Maple in Japanese: kaede/momiji
Wisteria in Japanes: fuji
Wood anemone in Japanese: anemone
by Nat S. (text + post idea) and aleks (pics + captions)
Not many of us guides get to the Garden often enough to see the many seasonal changes, great and small. We can enjoy a regular glimpse, though, if we serve as one another's eyes.
It would be fun if guides would comment in a post about something they see, and on or near the day of their Garden visit. Having this log would make us readers feel as if we're there. And such a chronicle can further our knowledge about the Garden. Too, it could prompt a visit!
The post could be about a plant that's in bud, in bloom, in seed, fragrant, leafing-out, fruiting, changing color, dropping leaves, recently pruned or similarly maintained, etc. And not just about those plants that stand out, but less conspicuous ones, too, like meadow rue.
Or, maybe it's the fauna you notice that day. Or the way the pond appears, or how the waterfall or stream looks or sounds.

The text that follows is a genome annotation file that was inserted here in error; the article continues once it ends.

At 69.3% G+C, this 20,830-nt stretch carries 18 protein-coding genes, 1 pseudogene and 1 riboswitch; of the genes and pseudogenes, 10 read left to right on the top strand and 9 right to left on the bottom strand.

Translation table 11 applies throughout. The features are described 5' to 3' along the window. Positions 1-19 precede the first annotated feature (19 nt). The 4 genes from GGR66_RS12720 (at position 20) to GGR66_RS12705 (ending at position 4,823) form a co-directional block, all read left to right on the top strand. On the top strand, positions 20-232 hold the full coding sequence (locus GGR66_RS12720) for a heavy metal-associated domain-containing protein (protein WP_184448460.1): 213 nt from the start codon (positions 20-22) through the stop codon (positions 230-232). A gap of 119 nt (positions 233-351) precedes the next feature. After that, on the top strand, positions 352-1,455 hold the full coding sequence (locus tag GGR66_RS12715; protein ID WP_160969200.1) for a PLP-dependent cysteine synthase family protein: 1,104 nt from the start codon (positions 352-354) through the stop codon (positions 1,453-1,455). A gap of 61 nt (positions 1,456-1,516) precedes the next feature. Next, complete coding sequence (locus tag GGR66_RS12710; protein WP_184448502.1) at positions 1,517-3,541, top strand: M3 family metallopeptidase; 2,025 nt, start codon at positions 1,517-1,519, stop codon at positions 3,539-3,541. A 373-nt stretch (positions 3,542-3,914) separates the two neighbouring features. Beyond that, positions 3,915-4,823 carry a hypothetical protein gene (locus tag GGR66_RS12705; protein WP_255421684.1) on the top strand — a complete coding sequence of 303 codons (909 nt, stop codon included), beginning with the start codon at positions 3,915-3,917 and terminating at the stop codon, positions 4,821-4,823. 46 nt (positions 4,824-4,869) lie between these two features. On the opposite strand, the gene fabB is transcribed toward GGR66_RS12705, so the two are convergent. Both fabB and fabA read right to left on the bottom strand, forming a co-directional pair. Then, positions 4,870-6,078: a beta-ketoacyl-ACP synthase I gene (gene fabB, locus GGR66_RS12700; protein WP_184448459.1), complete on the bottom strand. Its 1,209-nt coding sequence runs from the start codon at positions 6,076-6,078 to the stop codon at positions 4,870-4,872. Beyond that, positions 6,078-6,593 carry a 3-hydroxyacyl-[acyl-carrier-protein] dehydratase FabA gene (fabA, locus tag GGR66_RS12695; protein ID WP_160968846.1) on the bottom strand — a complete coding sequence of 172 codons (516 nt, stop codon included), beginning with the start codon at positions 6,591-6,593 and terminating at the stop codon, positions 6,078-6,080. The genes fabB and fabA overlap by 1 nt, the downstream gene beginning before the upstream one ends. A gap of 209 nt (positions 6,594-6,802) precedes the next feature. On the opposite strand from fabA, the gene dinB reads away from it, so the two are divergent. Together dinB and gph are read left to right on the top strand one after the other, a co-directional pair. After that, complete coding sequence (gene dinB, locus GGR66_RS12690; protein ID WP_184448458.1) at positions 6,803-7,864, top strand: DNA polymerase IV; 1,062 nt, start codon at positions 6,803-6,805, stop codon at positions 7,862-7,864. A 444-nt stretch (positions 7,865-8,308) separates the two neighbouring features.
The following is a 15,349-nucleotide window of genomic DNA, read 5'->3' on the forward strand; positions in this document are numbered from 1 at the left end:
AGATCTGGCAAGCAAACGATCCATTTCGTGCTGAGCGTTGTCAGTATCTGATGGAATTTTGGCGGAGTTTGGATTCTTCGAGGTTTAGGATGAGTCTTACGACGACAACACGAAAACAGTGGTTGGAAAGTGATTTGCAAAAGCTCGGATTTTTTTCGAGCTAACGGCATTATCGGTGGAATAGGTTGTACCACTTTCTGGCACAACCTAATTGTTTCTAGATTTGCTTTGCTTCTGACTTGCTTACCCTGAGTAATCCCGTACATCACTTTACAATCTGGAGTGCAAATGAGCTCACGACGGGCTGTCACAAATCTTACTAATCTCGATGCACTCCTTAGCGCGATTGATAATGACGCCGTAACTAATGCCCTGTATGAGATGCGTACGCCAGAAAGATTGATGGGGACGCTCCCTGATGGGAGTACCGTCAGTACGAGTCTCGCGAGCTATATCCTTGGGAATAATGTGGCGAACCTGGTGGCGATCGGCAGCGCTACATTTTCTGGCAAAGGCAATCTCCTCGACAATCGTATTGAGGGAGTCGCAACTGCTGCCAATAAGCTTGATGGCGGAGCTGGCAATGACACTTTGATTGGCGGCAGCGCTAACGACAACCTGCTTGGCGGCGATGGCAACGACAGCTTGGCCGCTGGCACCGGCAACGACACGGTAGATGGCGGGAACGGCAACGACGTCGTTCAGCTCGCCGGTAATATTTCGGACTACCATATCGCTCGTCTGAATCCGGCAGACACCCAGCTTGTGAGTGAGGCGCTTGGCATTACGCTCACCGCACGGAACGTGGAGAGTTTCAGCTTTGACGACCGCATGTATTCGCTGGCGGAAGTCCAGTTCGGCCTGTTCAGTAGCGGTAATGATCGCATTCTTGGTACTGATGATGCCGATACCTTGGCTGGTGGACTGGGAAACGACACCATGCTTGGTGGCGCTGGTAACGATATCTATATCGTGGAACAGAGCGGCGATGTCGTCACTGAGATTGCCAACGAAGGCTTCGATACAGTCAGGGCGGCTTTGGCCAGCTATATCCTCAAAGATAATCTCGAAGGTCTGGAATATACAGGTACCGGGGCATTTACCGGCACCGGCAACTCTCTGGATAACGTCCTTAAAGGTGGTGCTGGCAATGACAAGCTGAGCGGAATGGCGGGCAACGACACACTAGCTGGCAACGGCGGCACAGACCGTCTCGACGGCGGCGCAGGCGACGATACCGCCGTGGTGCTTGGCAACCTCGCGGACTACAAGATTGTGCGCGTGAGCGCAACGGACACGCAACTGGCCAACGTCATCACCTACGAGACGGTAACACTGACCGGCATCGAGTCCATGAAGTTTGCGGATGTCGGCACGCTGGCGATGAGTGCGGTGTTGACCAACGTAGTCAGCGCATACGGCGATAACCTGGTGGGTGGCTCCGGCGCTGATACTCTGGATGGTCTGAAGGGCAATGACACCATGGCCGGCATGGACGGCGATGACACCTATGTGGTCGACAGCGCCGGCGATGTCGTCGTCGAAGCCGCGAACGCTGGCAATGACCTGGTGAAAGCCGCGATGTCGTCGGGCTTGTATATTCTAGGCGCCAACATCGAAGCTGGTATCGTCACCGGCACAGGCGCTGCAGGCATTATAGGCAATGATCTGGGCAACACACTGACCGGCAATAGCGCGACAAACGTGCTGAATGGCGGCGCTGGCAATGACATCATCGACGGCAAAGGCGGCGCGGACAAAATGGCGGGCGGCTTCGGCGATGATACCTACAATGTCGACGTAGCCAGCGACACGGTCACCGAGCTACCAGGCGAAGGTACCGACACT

By the way, if you have your camera along, a snapshot would be great to include with your post.
(Click on the pics to enlarge them)
|SJG 4/3/11 - Osmanthus heterophyllus 'Illiifolius' - blooming by the East Gate|
There are quite a few Osmanthus shrubs in the Garden (most of them not shaped into a ball like the one in the pic above) - walking on the East Path on a warm day you will have no trouble to identify them while they are in bloom - the whole section alongside the pond is nothing but a perfume orgy.
|SJG 4/3/11 - At this time of the year Lace Leaf Maple (Acer Palmatum 'Burgundy Lace') near the South entrance shows off its magnificent trunk, normally hidden under canopy of attention grabbing leaves that change color from burgundy to smoky orange|
|SJG 3/3/11 • Wood Anemone (Anemone memorosa) under the camellia tree on the northern mountain path|
|SJG 4/3/11 • Wood Anemone flower|
P.S. Follow this blog by Email - Have you noticed this new feature (top left under the Garden Events headline)? 3-easy steps (to protect you from spam) subscription process will free you from having to type URL to find us: the new content will be delivered to your inbox, with a link to the blog. P.P.s. The thing is slow - just tested it; you will get an update about 24 hrs after the content is published, but who is in rush here?
4/14/11 • P.S. from aleks: I started collating contributions to this theme in the right-side bar, under the heading Seen in The Garden Today - they are listed by date/topic for easy reference throughout the year: click on the one you want to re-visit to get there without scrolling...